Cumberland and Westmorland Wrestling Association

The 11 Stone Championship starts off the 2018 Wrestling Season


Sunday May 6th 1.30 Hethersgill Vintage Rally, Carlisle Airport U12/U15/U18/Ladies/11st Championship/13/AW

The 2018 season of Cumberland and Westmorland Wrestling begins with a flourish when the 11st Championship title is up for grabs at the Hethersgill Vintage Rally at Carlisle Airport over the May holiday week-end..... then the season has a rest until the YFC Field Day on 26th May.

Andrew Carlile, the present champion won the old trophy at Silloth last year when the Bretons were there in force but all the prizewinners were from Carlisle and Kendal. Andrew Carlile holds the 11st title for the ninth time so is growing used to having the magnificent cup on his mantelpiece.

When the Cumberland and Westmorland Wrestling Association was formed in 1906 men were quite simply smaller than now, and the championship weights reflected that. The lightest men's weight was 8½ Stones, and the heaviest weight category was at 11stones, with only the All Weights going beyond. The championship weights have all modified over the years to reflect the normal weights for adults so we now have categories at 12, 13, 14, and 15 stones with the various trophies reallocated or added because of the changes. The result is that only two of the original trophies continue to be allocated to their original weights: the magnificent All Weights and 11st cups, with over a century of wrestling history engraved on them.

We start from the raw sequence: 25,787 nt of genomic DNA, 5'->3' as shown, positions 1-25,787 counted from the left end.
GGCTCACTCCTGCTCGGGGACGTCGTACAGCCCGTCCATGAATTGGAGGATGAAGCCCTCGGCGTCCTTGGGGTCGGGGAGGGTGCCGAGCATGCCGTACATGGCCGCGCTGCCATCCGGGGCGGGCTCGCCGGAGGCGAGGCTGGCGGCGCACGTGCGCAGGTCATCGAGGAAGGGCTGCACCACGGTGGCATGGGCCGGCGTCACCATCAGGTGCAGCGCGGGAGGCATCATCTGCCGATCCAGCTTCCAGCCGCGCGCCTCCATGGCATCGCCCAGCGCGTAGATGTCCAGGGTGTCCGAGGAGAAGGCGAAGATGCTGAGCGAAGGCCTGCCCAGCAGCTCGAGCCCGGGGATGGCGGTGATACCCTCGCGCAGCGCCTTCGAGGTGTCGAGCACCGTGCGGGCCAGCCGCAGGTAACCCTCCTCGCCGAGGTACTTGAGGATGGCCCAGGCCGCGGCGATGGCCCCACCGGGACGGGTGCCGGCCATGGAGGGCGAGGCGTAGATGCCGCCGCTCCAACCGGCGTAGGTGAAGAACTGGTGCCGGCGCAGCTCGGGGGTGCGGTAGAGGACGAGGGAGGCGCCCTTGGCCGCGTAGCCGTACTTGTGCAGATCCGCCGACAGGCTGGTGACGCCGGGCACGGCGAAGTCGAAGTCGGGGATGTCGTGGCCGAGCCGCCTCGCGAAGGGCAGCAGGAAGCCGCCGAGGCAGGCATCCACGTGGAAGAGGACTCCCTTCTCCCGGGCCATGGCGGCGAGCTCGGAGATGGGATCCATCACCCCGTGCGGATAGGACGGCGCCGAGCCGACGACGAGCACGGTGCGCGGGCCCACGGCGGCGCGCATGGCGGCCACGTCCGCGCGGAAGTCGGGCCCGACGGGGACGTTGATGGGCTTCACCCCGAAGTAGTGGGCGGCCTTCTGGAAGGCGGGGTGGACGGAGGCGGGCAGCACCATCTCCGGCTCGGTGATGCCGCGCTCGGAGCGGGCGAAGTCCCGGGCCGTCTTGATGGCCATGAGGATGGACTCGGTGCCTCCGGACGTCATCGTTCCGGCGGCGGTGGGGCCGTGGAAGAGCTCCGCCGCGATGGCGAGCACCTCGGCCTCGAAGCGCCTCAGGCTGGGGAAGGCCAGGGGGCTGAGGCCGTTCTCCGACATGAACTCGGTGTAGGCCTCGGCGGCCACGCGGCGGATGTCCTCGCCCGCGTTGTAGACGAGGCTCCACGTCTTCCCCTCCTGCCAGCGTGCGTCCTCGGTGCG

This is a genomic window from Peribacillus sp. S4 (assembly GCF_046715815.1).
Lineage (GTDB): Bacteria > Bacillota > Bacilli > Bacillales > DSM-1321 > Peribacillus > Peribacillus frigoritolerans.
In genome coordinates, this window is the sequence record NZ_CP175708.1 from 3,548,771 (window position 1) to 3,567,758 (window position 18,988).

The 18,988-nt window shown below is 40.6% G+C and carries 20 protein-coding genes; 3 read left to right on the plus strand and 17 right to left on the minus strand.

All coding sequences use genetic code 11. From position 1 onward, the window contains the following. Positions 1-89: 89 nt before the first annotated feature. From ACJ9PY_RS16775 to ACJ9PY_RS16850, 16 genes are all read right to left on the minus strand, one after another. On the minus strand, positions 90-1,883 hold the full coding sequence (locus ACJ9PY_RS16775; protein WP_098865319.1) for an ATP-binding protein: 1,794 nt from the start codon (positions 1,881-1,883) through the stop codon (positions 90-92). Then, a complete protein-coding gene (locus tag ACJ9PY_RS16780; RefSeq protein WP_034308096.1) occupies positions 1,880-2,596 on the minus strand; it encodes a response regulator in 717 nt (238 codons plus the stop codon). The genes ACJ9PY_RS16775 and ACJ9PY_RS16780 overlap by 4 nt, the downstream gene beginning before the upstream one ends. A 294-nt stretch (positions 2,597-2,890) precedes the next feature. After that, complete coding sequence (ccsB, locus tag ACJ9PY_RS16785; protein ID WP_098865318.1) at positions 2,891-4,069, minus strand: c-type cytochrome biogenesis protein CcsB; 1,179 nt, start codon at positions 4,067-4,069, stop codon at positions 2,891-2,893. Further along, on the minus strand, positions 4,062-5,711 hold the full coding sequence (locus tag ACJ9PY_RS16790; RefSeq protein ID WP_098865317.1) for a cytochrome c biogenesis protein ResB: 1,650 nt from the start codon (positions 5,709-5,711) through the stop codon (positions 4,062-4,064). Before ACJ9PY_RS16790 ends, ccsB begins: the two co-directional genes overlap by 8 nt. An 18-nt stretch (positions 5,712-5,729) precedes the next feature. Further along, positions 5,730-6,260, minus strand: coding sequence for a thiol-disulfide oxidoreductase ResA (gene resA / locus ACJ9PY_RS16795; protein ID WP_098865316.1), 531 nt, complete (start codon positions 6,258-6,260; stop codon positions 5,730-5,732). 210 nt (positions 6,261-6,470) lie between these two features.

Championship finalists at Silloth 2017: Mark Wharton, David Miller, Andrew Carlile, and Sam Wilkinson.

The present champion, Andrew Carlile is a wonderful role model for the sport. He has always kept himself meticulously honed, and even as he competesat the highest levels, is also a first rate coach and a committed organiser for the sport both at home and abroad.
An old champion from the Kendal area, Tony Hayhurst has died aged 81 years. His heyday was in the mid 1950s, when he won the Under 18 Championship at Armathwaite in 1953, and the 14st title at Dalston in 1957. He was a farmer/miller and was too heavy for the weight categories and too light to feature as a leading heavyweight so when his younger brother, Peter, showed promise, he stepped back from regular action. He kept the farm going whilst Peter furthered his wrestling career. At one time Tony Hayhurst was recruited by the All-in wrestling circuit, but Jim Bland wryly commented "He was too honest for that game."

Tony Hayhurst's funeral is at Beetham Hall Crematorium (south of Milnthorpe) at 11am on Wednesday 2nd May.

(Written by Roger Robson ..... ©All Photographs on this site are the copyright of Roger Robson, Jill Robson, Julian Richardson, Linda Scott or Webmaster. Unauthorised usage is forbidden {2018} ©)

Free counters!